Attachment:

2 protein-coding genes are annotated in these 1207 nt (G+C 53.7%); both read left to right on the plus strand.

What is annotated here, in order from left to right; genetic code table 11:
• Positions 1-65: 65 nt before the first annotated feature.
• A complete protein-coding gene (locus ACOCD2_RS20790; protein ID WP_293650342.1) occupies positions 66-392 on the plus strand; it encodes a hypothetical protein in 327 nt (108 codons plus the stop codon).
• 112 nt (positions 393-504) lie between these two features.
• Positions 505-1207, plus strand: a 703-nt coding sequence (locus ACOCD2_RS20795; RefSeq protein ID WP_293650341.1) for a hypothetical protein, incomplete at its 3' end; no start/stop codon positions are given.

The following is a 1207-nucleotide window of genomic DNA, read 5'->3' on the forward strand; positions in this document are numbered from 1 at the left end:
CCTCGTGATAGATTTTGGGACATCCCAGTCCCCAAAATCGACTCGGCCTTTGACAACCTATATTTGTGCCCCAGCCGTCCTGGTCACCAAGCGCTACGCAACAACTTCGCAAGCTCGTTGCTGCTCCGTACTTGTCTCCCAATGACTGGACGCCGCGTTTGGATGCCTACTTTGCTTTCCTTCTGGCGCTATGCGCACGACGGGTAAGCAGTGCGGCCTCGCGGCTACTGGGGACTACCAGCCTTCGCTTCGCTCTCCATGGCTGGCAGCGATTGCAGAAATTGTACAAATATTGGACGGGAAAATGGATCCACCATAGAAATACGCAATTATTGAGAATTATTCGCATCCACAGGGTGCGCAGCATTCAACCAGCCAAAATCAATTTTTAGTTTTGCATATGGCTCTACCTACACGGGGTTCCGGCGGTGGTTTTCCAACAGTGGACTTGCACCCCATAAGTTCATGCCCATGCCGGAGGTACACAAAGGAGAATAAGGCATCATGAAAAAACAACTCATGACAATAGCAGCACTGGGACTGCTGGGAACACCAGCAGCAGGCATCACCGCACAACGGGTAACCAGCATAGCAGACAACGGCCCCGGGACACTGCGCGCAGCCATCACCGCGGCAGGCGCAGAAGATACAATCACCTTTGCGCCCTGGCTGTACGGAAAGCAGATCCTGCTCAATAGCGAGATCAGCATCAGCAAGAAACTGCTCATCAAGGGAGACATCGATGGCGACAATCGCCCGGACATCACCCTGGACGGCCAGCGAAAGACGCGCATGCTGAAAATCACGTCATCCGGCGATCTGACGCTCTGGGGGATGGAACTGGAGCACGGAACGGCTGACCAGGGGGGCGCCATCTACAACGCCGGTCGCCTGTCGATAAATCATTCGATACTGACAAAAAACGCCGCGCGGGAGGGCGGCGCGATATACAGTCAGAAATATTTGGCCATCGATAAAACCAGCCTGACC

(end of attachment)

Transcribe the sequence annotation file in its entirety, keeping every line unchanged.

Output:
2 protein-coding genes are annotated in these 1207 nt (G+C 53.7%); both read left to right on the plus strand.

What is annotated here, in order from left to right; genetic code table 11:
• Positions 1-65: 65 nt before the first annotated feature.
• A complete protein-coding gene (locus ACOCD2_RS20790; protein ID WP_293650342.1) occupies positions 66-392 on the plus strand; it encodes a hypothetical protein in 327 nt (108 codons plus the stop codon).
• 112 nt (positions 393-504) lie between these two features.
• Positions 505-1207, plus strand: a 703-nt coding sequence (locus ACOCD2_RS20795; RefSeq protein ID WP_293650341.1) for a hypothetical protein, incomplete at its 3' end; no start/stop codon positions are given.

The following is a 1207-nucleotide window of genomic DNA, read 5'->3' on the forward strand; positions in this document are numbered from 1 at the left end:
CCTCGTGATAGATTTTGGGACATCCCAGTCCCCAAAATCGACTCGGCCTTTGACAACCTATATTTGTGCCCCAGCCGTCCTGGTCACCAAGCGCTACGCAACAACTTCGCAAGCTCGTTGCTGCTCCGTACTTGTCTCCCAATGACTGGACGCCGCGTTTGGATGCCTACTTTGCTTTCCTTCTGGCGCTATGCGCACGACGGGTAAGCAGTGCGGCCTCGCGGCTACTGGGGACTACCAGCCTTCGCTTCGCTCTCCATGGCTGGCAGCGATTGCAGAAATTGTACAAATATTGGACGGGAAAATGGATCCACCATAGAAATACGCAATTATTGAGAATTATTCGCATCCACAGGGTGCGCAGCATTCAACCAGCCAAAATCAATTTTTAGTTTTGCATATGGCTCTACCTACACGGGGTTCCGGCGGTGGTTTTCCAACAGTGGACTTGCACCCCATAAGTTCATGCCCATGCCGGAGGTACACAAAGGAGAATAAGGCATCATGAAAAAACAACTCATGACAATAGCAGCACTGGGACTGCTGGGAACACCAGCAGCAGGCATCACCGCACAACGGGTAACCAGCATAGCAGACAACGGCCCCGGGACACTGCGCGCAGCCATCACCGCGGCAGGCGCAGAAGATACAATCACCTTTGCGCCCTGGCTGTACGGAAAGCAGATCCTGCTCAATAGCGAGATCAGCATCAGCAAGAAACTGCTCATCAAGGGAGACATCGATGGCGACAATCGCCCGGACATCACCCTGGACGGCCAGCGAAAGACGCGCATGCTGAAAATCACGTCATCCGGCGATCTGACGCTCTGGGGGATGGAACTGGAGCACGGAACGGCTGACCAGGGGGGCGCCATCTACAACGCCGGTCGCCTGTCGATAAATCATTCGATACTGACAAAAAACGCCGCGCGGGAGGGCGGCGCGATATACAGTCAGAAATATTTGGCCATCGATAAAACCAGCCTGACC